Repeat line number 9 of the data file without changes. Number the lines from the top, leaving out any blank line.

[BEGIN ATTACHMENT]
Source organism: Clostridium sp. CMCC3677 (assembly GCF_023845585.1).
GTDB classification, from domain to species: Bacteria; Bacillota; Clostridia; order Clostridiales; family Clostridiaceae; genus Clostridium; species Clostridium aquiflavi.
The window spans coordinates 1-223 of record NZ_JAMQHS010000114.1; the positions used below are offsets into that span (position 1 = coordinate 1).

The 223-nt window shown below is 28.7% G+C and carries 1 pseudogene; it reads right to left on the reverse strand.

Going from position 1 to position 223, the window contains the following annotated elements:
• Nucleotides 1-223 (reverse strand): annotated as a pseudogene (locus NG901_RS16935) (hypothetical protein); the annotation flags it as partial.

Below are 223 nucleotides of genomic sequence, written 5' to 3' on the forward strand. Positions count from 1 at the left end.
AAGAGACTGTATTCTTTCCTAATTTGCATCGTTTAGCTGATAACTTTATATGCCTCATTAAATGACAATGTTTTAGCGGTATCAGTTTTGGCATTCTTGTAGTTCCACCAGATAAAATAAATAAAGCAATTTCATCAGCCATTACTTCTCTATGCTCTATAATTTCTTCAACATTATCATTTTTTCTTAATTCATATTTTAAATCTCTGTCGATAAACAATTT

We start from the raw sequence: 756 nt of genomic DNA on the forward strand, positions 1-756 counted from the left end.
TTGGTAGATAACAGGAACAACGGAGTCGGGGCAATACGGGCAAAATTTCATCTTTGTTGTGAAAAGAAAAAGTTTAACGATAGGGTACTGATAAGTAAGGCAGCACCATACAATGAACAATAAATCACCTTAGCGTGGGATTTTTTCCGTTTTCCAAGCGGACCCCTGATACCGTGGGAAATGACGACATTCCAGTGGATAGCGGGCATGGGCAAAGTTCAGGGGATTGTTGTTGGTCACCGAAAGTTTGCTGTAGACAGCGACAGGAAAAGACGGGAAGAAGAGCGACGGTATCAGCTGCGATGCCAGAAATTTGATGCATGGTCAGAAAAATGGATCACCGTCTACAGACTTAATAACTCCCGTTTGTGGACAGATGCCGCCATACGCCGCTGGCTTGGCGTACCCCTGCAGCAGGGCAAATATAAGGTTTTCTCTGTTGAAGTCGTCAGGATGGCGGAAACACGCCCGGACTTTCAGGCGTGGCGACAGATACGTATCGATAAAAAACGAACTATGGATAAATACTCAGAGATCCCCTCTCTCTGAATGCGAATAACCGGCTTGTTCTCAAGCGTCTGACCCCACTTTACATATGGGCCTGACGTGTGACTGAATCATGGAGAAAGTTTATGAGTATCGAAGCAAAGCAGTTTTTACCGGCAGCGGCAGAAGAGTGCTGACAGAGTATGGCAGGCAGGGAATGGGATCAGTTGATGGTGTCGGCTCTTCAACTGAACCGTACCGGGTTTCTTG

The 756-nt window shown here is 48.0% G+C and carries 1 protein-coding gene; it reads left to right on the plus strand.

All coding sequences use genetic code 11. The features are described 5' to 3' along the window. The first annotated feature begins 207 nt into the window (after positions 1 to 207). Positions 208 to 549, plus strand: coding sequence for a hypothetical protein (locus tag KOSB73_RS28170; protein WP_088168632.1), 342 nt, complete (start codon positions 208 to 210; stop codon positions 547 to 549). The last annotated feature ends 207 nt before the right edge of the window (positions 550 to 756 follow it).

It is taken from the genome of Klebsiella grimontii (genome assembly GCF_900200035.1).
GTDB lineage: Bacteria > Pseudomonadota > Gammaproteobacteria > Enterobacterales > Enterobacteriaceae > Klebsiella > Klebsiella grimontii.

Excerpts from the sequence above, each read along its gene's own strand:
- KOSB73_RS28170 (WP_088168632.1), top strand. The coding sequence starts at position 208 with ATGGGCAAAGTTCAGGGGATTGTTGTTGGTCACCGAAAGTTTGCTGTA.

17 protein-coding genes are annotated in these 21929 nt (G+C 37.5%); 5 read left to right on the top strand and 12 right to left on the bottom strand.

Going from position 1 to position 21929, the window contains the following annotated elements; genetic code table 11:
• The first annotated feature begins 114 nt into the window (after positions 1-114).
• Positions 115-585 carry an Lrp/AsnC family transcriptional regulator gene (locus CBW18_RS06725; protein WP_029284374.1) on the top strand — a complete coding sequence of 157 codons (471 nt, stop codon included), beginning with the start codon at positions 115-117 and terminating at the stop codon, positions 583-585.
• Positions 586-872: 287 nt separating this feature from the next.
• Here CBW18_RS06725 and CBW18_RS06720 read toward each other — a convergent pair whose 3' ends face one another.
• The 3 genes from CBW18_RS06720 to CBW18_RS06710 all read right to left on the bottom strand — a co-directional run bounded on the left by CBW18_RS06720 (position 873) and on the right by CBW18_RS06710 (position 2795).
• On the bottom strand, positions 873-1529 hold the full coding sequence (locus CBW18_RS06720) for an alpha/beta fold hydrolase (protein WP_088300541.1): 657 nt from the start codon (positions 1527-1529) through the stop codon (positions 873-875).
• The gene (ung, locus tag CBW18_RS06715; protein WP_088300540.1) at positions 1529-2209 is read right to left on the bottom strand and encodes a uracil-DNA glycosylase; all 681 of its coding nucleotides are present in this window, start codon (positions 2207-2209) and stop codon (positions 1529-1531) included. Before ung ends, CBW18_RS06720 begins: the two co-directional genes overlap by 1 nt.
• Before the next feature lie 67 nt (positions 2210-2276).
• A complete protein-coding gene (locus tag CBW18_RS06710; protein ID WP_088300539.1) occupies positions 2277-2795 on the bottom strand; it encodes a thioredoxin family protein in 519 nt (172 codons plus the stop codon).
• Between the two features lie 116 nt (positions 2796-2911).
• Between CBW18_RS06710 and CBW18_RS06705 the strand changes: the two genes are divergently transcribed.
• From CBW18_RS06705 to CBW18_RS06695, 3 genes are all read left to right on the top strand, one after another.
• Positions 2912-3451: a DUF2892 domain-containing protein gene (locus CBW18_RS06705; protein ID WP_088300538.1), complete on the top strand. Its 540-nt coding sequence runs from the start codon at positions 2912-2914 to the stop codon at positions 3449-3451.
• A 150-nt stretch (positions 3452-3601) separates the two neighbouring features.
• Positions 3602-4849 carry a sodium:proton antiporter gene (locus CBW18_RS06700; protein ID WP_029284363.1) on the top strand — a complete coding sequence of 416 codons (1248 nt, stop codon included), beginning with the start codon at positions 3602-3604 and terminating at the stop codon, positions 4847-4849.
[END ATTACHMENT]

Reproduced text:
We start from the raw sequence: 756 nt of genomic DNA on the forward strand, positions 1-756 counted from the left end.